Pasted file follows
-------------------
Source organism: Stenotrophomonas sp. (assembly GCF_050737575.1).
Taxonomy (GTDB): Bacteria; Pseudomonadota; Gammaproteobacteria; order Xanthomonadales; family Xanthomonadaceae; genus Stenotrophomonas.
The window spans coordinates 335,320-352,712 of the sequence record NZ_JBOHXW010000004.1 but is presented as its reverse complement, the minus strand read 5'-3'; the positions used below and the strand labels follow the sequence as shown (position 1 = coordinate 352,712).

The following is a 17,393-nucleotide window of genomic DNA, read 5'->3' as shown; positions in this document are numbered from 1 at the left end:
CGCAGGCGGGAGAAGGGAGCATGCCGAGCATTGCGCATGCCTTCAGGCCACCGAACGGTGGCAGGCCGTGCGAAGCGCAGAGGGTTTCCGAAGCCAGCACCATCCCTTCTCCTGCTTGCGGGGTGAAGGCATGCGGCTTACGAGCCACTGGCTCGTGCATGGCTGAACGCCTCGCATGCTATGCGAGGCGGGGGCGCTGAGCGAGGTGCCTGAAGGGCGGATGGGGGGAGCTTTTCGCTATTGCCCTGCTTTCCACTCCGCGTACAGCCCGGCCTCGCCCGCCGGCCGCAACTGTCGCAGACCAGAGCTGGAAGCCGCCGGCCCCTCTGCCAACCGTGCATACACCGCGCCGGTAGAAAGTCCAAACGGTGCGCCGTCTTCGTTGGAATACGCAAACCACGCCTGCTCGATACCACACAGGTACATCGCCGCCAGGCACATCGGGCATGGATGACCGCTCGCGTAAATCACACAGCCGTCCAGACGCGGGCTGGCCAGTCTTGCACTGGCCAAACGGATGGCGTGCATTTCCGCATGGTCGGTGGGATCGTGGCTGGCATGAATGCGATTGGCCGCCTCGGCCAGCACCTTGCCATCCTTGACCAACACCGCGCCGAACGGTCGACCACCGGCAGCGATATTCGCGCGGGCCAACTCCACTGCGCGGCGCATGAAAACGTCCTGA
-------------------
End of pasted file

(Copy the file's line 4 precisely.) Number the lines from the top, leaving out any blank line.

The following is a 17,393-nucleotide window of genomic DNA, read 5'->3' as shown; positions in this document are numbered from 1 at the left end: